• representing (including place value)
    • describing skip counting
    • differentiating between odd and even numbers
    • estimating with referents
    • comparing two numbers
    • ordering three or more numbers.

This video is an excellent example of a kindergarten teacher who is using Quick Images to build on her students subitization skills, and create opportunities for mathematical conversation.

subitizing video

Information about Subitizing

Subitizing-What is it? Why Teach it?

Pinterest Board on Subitizing

Resources to support teaching Subitizing

Dot Cards and Ten Frames

Sparklebox Dot Cards

 

Jan 222013
 

Reading in Mathematics?  When I was a student in elementary school these two subjects were not only separate but almost complete opposite.  Today however, my perception has changed and I see more similarities between the two than differences.

First of all, there IS reading in mathematics…reading of textbooks, word problems, literature, the whiteboard…the ability to read supports the student’s ability to take in information, comprehend problems and creating meaning.

Secondly, reading at it’s very essence is thinking.  It is the interpretation of a set of symbols (letters and words), and using our understanding of the symbols to create meaning.  This process must involve thinking.  Likewise, mathematics is the interpretation of a set of symbols (numbers, objects, representations, letters, and words) to create meaning, and gain understanding.   This process must also involve thinking.   Since both subjects are looking to strengthen thinking it only makes sense that we use the strategies and supports for strengthen student thinking, and comprehension in reading to strengthen thinking and understanding in math.  Creating consistency between the strategies can foster students ability to make connections and allows them to build on an existing foundation within a new context.

In reading we use the Super 7 Reading Strategies to support thinking and comprehension.  In mathematics these same strategies can be built upon to support mathematical thinking comprehension.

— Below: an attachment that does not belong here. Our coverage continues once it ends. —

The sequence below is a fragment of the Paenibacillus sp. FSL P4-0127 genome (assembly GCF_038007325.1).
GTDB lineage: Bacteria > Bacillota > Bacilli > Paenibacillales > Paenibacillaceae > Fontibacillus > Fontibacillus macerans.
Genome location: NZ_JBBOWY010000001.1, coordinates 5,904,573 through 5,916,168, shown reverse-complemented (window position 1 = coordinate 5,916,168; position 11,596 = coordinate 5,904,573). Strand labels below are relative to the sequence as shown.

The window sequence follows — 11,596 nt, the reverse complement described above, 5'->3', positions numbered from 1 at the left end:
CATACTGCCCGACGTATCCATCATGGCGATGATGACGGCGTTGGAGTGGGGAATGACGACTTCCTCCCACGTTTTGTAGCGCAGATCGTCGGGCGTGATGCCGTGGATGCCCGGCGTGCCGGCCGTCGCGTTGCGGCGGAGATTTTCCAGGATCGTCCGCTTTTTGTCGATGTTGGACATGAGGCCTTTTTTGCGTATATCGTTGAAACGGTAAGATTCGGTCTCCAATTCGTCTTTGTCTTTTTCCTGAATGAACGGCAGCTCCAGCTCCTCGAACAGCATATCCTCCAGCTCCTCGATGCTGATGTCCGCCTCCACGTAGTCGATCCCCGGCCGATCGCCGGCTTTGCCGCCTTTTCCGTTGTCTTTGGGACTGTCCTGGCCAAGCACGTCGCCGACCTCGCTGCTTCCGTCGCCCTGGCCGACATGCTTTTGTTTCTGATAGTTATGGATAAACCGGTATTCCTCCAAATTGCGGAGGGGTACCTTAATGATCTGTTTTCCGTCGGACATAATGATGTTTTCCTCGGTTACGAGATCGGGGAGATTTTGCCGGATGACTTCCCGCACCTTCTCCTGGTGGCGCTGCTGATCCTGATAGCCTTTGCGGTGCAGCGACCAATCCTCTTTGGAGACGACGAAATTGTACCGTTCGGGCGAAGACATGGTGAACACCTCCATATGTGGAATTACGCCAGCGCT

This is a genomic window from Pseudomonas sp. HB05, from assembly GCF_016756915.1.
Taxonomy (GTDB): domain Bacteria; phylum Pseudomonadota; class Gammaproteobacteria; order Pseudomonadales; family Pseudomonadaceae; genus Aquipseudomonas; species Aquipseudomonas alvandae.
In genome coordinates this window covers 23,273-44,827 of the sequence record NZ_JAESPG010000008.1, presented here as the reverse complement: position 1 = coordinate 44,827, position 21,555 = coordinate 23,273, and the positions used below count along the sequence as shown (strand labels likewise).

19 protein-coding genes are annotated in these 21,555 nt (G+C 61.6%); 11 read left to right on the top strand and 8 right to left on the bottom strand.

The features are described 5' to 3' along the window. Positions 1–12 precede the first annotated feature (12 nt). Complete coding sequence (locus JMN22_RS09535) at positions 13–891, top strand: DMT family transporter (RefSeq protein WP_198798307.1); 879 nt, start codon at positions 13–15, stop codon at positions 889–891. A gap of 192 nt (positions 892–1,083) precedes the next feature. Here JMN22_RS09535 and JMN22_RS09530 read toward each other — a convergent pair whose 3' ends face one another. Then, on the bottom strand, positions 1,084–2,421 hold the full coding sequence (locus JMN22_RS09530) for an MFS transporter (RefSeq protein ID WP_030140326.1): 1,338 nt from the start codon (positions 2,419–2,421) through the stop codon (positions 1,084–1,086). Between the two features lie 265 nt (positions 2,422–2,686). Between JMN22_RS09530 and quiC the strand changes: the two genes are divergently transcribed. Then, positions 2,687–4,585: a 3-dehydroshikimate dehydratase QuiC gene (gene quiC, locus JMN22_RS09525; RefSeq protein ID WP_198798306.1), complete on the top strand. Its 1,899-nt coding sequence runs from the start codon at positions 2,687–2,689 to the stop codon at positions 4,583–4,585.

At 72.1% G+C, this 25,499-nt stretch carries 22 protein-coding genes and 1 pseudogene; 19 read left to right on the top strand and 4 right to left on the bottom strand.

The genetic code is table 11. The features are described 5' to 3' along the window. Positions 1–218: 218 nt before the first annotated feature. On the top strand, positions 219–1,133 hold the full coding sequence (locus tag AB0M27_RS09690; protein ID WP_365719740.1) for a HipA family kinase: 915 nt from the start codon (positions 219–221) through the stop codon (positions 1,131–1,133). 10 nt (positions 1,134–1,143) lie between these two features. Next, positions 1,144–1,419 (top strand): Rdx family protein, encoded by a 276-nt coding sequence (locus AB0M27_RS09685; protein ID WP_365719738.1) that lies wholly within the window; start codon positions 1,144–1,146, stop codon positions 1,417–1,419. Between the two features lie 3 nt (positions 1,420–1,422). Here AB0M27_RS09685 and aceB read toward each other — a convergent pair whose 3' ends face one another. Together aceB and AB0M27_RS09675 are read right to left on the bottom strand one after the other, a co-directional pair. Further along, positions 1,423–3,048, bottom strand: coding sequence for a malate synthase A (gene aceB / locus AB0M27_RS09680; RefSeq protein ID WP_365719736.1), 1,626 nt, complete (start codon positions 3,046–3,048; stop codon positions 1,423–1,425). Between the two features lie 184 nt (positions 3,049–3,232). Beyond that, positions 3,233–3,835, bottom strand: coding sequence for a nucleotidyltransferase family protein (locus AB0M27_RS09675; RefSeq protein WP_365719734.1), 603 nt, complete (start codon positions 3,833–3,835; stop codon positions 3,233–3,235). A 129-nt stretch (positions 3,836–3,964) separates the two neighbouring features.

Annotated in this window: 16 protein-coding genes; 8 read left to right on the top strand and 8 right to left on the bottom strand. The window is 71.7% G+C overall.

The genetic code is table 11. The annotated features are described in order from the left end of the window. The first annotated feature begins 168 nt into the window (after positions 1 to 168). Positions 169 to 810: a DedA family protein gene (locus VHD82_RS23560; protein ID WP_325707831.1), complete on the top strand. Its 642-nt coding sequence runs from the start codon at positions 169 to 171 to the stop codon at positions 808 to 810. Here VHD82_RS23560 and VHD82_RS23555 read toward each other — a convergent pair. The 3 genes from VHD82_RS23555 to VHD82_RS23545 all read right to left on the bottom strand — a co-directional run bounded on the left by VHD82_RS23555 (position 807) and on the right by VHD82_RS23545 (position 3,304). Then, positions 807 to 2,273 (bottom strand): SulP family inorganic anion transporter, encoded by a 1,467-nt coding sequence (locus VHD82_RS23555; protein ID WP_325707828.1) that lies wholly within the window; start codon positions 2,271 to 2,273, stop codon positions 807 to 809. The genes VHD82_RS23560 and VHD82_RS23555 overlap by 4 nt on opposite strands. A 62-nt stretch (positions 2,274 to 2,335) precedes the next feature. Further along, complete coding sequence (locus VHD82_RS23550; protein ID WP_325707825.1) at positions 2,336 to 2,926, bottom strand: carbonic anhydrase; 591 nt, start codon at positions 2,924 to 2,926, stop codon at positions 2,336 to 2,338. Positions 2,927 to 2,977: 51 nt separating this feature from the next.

Reading

Math

Making Connections

  • Text to Self
  • Text to Text
  • Text to World
Making Connections

  • Math to Self
  • Math to Math
  • Math to World
Visualizing

  • Creating a mental image to help construct meaning
Visualizing

  • Creating a mental image to help construct meaning
Inferring

  • Drawing conclusions
  • Making predictions
  • Reflecting on reading
Inferring

  • Constructing answers
  • Estimation
  • Reflecting on mathematical thinking
Determining Importance

  • Determining topic and main idea
  • Determining author’s message
  • Using knowledge of narrative or expository text features/structures
  • Determining relevance
Determining Importance

  • Determining what is given in the problem
  • Determining what we are being asked to discover
  • Using existing knowledge in mathematics to solve new problems
  • Determining relevance
Synthesizing

  • Reviewing, sorting and sifting through information leading to new insight as thinking evolves
Synthesizing

  • Reviewing, sorting and sifting through mathematical problems and information which leads to new insights in math
Monitoring and Repairing Comprehension

  • Monitoring understanding and knowing how to adjust when meaning breaks down
Monitoring and Repairing Mathematical Thinking

  • Monitoring understanding and knowing when to stop and adjust (when thinking breaks down)
  • Identifying where thinking broke down and trying another solution
Questioning

  • Clarifying meaning by asking questions before, during and after reading to deepen comprehension
Questioning

  • Clarifying mathematical thinking by asking questions before, during, and after solving problems to deepen understanding
  • Asking questions of others about their strategies for solving problems.

 

So next time you are explicitly teaching comprehension strategies to your students in reading consider the possibility of expanding on those strategies in mathematics.  As Maggie Siena  (2009) so eloquently puts it “we can become more effective teachers of mathematics by drawing from our successful experiences with teaching literacy.  It’s the art of lighting two candles with one flame” (p.2).

 

cc.- http://www.flickr.com/photos/steveritchie/6067642964/

Siena, M. (2009). From reading to math. Sausalito, CA: Math Solutions.

 

Dec 122012
 

Exploration by it’s very nature is a step into the unknown.  Armed with no map, no set of steps, no set path, the explorer embraces the excitement of discovery with a willingness to get lost in the adventure.  Imagine for a moment exploration that was planned, with every destination known, every step predetermined…it would not be as much fun, it would not belong to the explorer, and it would not be exploration.